Making home working work
PUBLISHED: 12:41 28 October 2014 | UPDATED: 12:41 28 October 2014
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Anna Savitsky, copywriter at Easy Accountancy, gives a guide to how to make working from home pleasant, productive and professional, as well as what to claim back from the tax man
Working from home has many advantages, from the quiet environment and flexible hours, to having a commute that merely involves walking downstairs. Therefore it is no wonder that in June 2014 the Office for National Statistics reported that the number of home workers in the UK was at the highest rate since records began, making up 13.9 per cent of the UK’s workforce.
However, for those self-employed, freelance or small business owners that find working from home a reality there may be times when cabin fever, isolation and an inability to switch off set in, which could hinder your productivity. To ensure that you are working in harmony we have put together our top tips to working at home successfully.
Plan your day
When working from home, especially if you are just starting out it can be easy to get distracted. Planning what you want to achieve each day and setting deadlines will help you to stay focused and work productively. If there is someone that you need to contact on a particular day, try and get hold of them first thing so that if they are unavailable they have the rest of the day to get back to you.
Through experience you will learn how to prioritise your tasks to give the best workflow and productivity.
Create a set work space
Avoiding distractions is the secret to success when working from home. Create your own office or work zone away from any disturbances and keep this area for work only. Choose somewhere away from the main commotion of your home and organise childcare the same as you would if you were working elsewhere. Make your home office a place that you want to be, whether it is through having pictures, photos or a comfy office chair.
Just because you work from home doesn’t mean that you have to stay in every day. Give yourself a change of scenery every once in a while by working from your local library or café (with WiFi of course); this will combat cabin fever and isolation.
Have a routine
One of the main advantages of working from home is the flexibility it allows. Depending on whether you are a morning person or an evening person you can tailor your working hours to suit you. Having said that, whether you choose to start work at 8am or 11am make sure you have a set routine that you can commit to and factor in breaks. Ensure that your clients know your working hours so that they are clear on the times they can get hold of you.
Make sure that you are always working in a clean and tidy environment. Even if the rest of your house is a mess make sure that your work space is organised and your files and documents are in order. When working from home it is also a good idea to ensure that you have everything you need to conduct your business effectively. Whether you are a Dressmaker and need to repair your sewing machine or an IT Consultant who requires updated computer software; if you are self-employed and the cost is solely and exclusively for the running of your business, you may be able to claim the cost as a business expense.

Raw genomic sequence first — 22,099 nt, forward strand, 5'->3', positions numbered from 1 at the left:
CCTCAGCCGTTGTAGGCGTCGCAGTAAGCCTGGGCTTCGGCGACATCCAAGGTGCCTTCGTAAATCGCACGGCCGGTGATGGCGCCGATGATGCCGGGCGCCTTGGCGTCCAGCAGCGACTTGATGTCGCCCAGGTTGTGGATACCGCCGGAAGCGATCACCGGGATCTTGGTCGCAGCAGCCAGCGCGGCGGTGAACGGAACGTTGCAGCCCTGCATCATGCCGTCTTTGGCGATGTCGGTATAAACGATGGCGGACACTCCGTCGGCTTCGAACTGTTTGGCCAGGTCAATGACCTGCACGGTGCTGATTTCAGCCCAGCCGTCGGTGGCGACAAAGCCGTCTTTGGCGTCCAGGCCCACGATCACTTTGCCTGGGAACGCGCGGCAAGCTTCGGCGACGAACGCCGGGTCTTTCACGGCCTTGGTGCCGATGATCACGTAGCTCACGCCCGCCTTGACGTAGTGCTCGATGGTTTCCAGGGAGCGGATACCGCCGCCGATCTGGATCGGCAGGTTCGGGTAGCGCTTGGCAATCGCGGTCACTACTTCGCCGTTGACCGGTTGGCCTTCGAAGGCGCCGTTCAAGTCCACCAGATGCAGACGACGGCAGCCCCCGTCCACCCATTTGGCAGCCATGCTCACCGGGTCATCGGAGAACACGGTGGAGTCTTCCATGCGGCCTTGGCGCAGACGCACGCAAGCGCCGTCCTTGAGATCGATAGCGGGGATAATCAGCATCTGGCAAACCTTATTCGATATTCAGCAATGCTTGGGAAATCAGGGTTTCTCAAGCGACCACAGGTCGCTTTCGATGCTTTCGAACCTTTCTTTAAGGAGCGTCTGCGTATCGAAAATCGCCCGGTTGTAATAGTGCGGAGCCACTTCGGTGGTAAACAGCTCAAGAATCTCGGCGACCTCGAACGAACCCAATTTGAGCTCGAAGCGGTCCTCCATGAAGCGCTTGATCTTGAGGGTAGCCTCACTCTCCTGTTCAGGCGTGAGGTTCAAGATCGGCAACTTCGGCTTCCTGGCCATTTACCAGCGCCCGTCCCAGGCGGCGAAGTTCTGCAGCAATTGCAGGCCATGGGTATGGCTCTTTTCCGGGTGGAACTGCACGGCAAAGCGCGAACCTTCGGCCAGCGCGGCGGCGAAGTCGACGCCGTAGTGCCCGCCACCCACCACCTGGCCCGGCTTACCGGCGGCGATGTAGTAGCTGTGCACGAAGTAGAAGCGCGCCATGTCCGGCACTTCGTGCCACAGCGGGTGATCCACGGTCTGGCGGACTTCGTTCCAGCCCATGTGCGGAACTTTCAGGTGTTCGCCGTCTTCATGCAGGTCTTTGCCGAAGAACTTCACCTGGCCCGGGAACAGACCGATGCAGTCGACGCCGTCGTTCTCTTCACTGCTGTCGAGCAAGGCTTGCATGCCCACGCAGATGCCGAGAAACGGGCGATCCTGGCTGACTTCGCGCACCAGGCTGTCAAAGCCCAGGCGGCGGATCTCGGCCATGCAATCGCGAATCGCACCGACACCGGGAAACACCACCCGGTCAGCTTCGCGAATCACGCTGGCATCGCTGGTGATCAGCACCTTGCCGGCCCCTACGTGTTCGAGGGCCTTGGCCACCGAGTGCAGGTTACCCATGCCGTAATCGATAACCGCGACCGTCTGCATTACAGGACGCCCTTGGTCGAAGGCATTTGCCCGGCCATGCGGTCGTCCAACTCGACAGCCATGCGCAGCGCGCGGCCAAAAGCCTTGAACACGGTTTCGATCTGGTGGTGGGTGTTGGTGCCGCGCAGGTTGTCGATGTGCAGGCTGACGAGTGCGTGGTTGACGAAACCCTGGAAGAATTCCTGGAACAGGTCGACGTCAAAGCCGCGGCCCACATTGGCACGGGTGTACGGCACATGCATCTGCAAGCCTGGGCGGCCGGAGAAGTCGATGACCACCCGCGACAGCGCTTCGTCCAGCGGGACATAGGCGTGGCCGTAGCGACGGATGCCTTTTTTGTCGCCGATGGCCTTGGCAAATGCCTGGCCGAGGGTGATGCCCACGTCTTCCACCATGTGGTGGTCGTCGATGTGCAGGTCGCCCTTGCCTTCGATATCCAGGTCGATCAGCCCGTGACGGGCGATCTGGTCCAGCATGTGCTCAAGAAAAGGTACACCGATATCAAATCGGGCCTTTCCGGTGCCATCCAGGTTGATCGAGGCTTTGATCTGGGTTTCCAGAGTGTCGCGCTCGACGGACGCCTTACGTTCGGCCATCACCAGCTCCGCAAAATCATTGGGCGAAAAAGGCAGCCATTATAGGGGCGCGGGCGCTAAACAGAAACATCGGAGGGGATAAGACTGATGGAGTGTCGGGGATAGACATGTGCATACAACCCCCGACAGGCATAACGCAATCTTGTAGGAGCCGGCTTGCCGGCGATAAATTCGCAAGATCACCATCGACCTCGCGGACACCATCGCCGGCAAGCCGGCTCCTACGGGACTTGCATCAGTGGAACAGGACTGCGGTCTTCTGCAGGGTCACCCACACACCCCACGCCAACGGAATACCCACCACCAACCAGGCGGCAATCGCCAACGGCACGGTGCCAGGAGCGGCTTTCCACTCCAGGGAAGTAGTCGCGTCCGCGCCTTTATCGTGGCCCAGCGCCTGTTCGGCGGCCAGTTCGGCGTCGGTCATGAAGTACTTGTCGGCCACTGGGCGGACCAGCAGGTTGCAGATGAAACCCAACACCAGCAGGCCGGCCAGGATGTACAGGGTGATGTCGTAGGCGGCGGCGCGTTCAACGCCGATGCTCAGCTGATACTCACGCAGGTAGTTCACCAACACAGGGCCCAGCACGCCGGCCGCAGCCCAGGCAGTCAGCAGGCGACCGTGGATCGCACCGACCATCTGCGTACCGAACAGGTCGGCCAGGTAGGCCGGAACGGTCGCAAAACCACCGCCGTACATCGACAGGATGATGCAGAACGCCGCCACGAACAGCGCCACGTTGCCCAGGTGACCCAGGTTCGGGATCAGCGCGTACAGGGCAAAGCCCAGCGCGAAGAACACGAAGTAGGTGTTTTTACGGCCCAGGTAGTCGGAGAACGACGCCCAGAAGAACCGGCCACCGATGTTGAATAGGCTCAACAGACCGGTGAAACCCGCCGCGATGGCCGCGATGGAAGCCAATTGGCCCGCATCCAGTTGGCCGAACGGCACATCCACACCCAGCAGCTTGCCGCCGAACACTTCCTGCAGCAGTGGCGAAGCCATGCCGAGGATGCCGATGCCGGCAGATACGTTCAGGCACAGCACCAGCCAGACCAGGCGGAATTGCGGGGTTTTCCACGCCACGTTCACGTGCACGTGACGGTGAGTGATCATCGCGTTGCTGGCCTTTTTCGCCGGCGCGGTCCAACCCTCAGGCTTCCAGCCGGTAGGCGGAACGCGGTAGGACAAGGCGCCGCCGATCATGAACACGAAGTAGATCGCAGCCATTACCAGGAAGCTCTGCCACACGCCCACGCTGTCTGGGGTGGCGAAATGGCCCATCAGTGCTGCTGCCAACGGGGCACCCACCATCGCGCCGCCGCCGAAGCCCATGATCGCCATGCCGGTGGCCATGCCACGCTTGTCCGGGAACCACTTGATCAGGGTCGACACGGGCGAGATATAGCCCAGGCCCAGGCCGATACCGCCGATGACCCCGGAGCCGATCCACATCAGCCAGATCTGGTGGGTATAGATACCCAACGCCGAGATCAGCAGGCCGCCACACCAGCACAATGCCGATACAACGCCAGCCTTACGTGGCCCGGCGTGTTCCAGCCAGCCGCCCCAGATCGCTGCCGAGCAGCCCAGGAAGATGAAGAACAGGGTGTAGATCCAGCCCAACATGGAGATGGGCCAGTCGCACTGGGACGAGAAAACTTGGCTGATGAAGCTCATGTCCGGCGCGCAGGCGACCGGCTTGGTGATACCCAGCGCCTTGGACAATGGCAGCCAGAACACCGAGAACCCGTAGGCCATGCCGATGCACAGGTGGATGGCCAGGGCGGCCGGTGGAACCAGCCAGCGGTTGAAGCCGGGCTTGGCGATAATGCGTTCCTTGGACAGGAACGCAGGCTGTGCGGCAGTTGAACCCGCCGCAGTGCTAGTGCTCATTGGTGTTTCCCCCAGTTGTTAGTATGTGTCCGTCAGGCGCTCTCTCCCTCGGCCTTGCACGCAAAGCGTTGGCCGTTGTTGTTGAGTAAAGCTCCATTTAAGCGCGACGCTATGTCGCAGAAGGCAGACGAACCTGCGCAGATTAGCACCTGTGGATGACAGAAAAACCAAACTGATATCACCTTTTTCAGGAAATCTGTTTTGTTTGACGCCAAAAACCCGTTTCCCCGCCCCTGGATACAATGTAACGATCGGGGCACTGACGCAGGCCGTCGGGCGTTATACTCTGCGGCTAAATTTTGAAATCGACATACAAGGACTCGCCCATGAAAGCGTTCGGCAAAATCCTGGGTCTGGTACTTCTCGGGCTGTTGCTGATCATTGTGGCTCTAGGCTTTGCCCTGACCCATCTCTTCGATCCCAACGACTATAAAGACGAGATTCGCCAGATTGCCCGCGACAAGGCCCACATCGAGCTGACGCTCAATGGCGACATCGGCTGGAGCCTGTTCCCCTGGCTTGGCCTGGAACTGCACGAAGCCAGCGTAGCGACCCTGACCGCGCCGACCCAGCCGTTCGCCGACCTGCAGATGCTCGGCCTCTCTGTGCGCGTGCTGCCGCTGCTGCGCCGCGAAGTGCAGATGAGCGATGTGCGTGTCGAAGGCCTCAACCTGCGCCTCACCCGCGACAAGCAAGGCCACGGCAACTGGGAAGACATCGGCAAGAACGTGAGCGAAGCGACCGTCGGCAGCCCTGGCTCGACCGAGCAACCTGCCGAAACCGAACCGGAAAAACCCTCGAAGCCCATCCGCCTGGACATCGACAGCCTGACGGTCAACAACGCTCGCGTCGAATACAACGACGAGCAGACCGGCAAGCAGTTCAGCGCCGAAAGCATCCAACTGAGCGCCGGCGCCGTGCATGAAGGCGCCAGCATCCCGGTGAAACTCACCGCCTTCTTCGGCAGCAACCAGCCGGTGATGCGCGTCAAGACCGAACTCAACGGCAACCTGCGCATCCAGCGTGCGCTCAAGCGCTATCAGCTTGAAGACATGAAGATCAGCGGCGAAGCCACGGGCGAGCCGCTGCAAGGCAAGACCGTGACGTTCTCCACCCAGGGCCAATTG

Five expenses to claim if you work from home
Expenses are costs incurred solely and exclusively for business purposes and are paid out of your gross salary rather than your net salary saving you 20% tax or 40% if you are a higher earner. No matter what size your business is you are entitled to claim expenses. With almost 14% of the UK’s workforce working from home and nearly two-thirds of these being home workers, what exactly are you entitled to claim if you are self-employed and work from home?
To help answer this question Easy Accountancy has put together our guide to five common expenses to claim if you are self-employed and work from home.
1. Property Repairs
If you work from home and the area of your home that you use for work needs repairing, then in some cases a proportion of the cost could be claimed as an expense. The amount that can be expensed depends on the percentage of time that the area is used for business.
As a basic example, if you use your home office for work 25% of the time and the total repair costs on this room is £100 then you could claim £25 as an expense.
If the repairs are on an area of your property that is not used for your business then you are unable to claim any of the cost as an expense.
2. Utility Bills
The extra water, gas and electricity costs that you incur through working from home could be claimed as an expense.
The cost of your utility bills can either be claimed as a flat rate of £4 per week, or through claiming a proportion of the overall cost.
If you choose to claim a proportion of the overall cost the amount than can be expensed is based on the number of rooms your property has, the number of rooms that are used for business and the percentage of time that these rooms are used for work purposes.
The cost of your broadband may be classed as an expense. If you use your broadband for both business and personal use, which will probably be the case if you work from home, you will need to work out the proportion of your overall cost that has been used for work purposes.
4. Phone Bill
The minutes and texts on your phone bill that have been used for business could be classed as an expense. To keep things simple some self-employed individuals find it easier to have two phones – one for business use and one for personal use – so they can simply expense one phone bill.
Whatever business you are running there will be equipment costs incurred. Whether the cost is for printer ink, stationery, computer software, a builder’s helmet or hairdressing scissors, if it is solely and exclusively for the running of your business then it could be classed as a business expense.